Concentrate consumers in legal markets have one of the best possible problems right now: An explosion of different pot products to choose from. Expanding catalogs of strangely named concentrate items can confuse even seasoned smokers, and beginners almost always feel overwhelmed at the sheer variety of marijuana-derived products lining dispensary shelves. When some of these products cost upwards of $60 or $70 per gram, you want to know exactly what you're getting, and your friendly neighborhood budtender may be ill-equipped to describe the technical differences between varieties of concentrate. Isolate and distillate are both types of concentrate commanding a high price in most markets, but do you know the difference? Choosing cannabis isolate vs distillate (or vice versa) will be much easier once you understand the pros and cons of both
The easiest way to think about cannabis distillate is as a concentrate of a concentrate, derived through the process of distillation. There's a lot of lab equipment and a moderate amount of scientific know-how involved in the process of cannabis distillation, but it can be done at home with many precautions. It all begins with some form of pre-prepared cannabis concentrate. The starting material can be anything from typical solvent extractions like butane hash oil (BHO), or solventless solutions like pressed rosin or bubble hash.
Distillation is essentially the process of boiling off desired compounds until you are left with a more refined product. Rosin, for example, is the result of heating cannabis and applying pressure to squeeze out all the oils. No matter how well you do it, there's going to be some plant matter in the resulting oils. The distillation process changes that.
Distillation relies on our knowledge of the boiling points of key cannabinoids. Most distillate is made with short-path distillation, which alters boiling points with vacuum pressure and steam. Fractionated distillation allows the collection of individual cannabinoids or groups of several. Cannabinoids are separated on a molecular level thanks to the boiling point manipulation, leaving a much purer product. Distillates are transparent and sap-like, ranging from totally clear to a very light amber.
Isolates, particularly of CBD, are a hot trend lately. Cannabis isolate vs distillate, however, is only a matter of a few cannabinoid compounds' difference. An isolate is simply a distillate that has gone through the process enough times that 99 percent or more of the finished product is one compound. Your average distillate has a very high percentage of one compound, but others still occur in trace amounts.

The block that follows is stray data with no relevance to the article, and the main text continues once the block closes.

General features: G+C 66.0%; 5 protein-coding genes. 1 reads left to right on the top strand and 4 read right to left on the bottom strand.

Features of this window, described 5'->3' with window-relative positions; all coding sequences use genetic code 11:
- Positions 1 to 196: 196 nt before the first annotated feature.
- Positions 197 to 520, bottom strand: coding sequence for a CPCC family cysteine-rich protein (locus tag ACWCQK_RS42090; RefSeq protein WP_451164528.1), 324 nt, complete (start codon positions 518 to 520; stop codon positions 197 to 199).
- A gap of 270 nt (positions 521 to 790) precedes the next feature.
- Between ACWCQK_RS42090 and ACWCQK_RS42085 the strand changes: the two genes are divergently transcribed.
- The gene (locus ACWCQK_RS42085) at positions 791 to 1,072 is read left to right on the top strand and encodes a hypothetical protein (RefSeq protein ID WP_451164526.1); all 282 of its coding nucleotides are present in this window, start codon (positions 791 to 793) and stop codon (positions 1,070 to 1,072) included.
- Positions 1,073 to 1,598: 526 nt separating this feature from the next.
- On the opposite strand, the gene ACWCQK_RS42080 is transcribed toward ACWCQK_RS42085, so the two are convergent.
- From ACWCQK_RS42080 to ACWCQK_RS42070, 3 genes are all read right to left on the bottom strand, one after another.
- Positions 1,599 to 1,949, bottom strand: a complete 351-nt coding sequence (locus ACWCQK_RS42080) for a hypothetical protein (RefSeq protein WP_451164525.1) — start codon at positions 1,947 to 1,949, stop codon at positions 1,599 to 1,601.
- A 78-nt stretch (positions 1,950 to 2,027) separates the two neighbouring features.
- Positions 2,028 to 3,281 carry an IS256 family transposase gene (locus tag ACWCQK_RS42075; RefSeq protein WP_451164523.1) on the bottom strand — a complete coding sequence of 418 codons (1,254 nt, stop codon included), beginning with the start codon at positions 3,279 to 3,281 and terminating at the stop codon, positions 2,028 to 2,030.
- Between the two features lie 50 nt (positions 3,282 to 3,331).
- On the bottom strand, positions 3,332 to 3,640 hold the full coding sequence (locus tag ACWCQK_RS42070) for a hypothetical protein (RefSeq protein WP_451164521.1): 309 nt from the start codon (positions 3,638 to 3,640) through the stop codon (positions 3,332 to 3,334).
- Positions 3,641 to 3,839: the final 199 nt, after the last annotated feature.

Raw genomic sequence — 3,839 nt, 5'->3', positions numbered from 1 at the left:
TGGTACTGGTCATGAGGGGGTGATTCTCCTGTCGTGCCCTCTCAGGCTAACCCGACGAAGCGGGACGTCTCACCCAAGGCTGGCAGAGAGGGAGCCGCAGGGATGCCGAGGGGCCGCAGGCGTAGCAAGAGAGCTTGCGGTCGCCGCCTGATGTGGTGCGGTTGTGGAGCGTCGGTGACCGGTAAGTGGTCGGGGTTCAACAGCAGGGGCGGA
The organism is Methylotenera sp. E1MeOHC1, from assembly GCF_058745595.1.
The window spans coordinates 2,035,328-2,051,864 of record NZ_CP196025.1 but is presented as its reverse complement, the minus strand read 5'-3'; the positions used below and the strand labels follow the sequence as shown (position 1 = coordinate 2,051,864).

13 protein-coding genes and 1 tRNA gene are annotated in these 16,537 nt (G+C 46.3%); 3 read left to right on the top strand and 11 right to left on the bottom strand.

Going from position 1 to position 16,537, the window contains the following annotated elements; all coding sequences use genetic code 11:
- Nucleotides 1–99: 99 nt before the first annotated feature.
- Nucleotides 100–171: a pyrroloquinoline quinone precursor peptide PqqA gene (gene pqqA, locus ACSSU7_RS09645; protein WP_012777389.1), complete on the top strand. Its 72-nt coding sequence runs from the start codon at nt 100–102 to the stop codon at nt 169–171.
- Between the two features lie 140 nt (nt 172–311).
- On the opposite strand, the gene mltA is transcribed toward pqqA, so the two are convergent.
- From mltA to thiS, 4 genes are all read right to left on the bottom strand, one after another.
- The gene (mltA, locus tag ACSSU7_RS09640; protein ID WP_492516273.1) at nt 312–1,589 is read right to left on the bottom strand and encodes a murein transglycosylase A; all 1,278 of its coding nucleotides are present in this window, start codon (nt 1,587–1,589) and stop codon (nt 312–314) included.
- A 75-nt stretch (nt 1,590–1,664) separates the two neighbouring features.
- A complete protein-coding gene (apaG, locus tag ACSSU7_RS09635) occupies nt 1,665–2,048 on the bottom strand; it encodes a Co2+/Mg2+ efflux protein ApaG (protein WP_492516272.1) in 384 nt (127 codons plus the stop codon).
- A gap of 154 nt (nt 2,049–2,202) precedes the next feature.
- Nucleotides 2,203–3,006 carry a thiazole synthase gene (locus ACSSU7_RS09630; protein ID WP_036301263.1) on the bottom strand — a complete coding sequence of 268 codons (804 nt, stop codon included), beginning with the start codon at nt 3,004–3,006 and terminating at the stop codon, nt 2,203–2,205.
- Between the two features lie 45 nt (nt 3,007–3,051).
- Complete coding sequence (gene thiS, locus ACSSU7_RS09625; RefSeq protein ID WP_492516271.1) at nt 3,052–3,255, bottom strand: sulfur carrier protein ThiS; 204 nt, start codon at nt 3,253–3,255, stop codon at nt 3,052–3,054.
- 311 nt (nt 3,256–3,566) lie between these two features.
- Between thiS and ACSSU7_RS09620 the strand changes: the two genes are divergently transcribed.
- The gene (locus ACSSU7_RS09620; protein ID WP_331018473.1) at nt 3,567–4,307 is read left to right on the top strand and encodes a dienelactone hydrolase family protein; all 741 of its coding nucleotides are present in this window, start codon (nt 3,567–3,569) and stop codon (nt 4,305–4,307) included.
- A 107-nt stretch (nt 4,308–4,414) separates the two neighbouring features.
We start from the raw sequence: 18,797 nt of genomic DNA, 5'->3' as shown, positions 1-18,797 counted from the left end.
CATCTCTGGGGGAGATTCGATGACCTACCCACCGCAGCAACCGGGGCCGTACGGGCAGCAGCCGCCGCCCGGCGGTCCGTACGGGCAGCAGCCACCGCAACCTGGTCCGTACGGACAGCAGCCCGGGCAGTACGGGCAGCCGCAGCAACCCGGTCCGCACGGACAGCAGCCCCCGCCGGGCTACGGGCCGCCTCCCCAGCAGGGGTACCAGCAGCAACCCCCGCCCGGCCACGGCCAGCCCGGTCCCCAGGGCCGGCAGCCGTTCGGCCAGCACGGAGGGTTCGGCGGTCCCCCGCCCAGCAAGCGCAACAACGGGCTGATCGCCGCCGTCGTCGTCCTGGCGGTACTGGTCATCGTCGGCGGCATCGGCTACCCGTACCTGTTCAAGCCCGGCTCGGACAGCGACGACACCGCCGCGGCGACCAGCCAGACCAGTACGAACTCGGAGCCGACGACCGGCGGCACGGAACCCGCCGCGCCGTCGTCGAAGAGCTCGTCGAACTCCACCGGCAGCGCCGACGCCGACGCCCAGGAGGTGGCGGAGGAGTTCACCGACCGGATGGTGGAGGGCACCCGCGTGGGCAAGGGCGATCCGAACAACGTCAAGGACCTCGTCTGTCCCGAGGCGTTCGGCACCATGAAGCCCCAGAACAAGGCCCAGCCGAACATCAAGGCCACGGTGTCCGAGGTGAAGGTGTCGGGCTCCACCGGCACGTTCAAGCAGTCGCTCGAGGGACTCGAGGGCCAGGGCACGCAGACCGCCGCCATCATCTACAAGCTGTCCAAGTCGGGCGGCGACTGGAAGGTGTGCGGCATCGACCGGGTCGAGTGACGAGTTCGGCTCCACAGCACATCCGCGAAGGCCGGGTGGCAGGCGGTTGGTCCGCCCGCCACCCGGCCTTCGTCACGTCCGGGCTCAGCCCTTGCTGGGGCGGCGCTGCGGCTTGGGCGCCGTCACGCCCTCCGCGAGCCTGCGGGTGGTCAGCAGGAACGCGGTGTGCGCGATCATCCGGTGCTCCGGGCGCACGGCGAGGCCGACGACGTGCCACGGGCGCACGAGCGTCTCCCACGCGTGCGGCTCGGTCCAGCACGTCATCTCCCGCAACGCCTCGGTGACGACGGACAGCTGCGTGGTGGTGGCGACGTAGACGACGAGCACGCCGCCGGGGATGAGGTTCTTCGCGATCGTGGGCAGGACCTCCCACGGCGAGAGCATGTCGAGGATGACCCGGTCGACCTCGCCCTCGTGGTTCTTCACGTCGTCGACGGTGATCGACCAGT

THC and CBD are the two most common cannabinoids in marijuana by far, so they are the only isolates currently available. Other compounds such as CBG or CBN occur in such small percentages that isolating them would be time and cost prohibitive.
A Questionable Background for Distillates
Distillates, including isolates of THC and CBD, are touted for their purity. While the end result is certainly much purer than basic concentrates, it has led to some unpleasant accusations on the quality of starting materials. Some cannabis enthusiasts on social media sites like Reddit and Instagram have taken to calling distillate the "hot dog" of cannabis concentrates due to its sometimes dubious origins.
Unfortunately, the flip side of distillation's purifying effects has opened the door for some unscrupulous producers to refine larger amounts of low quality or impure material into product they turn around and sell for top shelf price. This was significantly more common in the early days of legal cannabis, when cultivators could get away with more subpar, untested product.
On the other hand, the molecular action involved in distillation means the final product only contains what you want – so the worst case scenario is you might pay too much for it.
What About the Terps?
The biggest drawback for most is that the heating elements in the distillation process completely strip the terpenes from the final product. Because terpenes may play a significant role in the entourage effect, many argue distillates rob cannabis of its full spectrum of effects. This is arguably true, but it also means distillates create a unique experience. THC isolate with no terpenes is often reported to be a far cry from any other type of high, with an electric energy and clean feeling many don't like.
To sidestep the terp controversy, some distillates remove terpenes first and reintroduce them on the back end, after heat is no longer a factor.
Uses for Distillates
While isolates are the most fine-tuned of distillates and sought-after for their novelty, regular distillates are highly versatile for their cost of production. They are often included as part of higher-end products such as edibles, due to their lack of flavor and odor. If you've ever wondered how edibles can taste nothing at all like weed, distillate is the likely answer.
Distillate is sometimes added to vape cartridges with high terpene content, to balance out the consistency for a perfectly smooth draw.
And, of course, distillates and isolates can be dabbed on their own or used to enhance a bowl of green. Your preference may depend on your taste (or lack thereof) for cannabis flavors, or solely on price point. Either way: In the battle between cannabis isolate vs distillate, the winner is definitely you.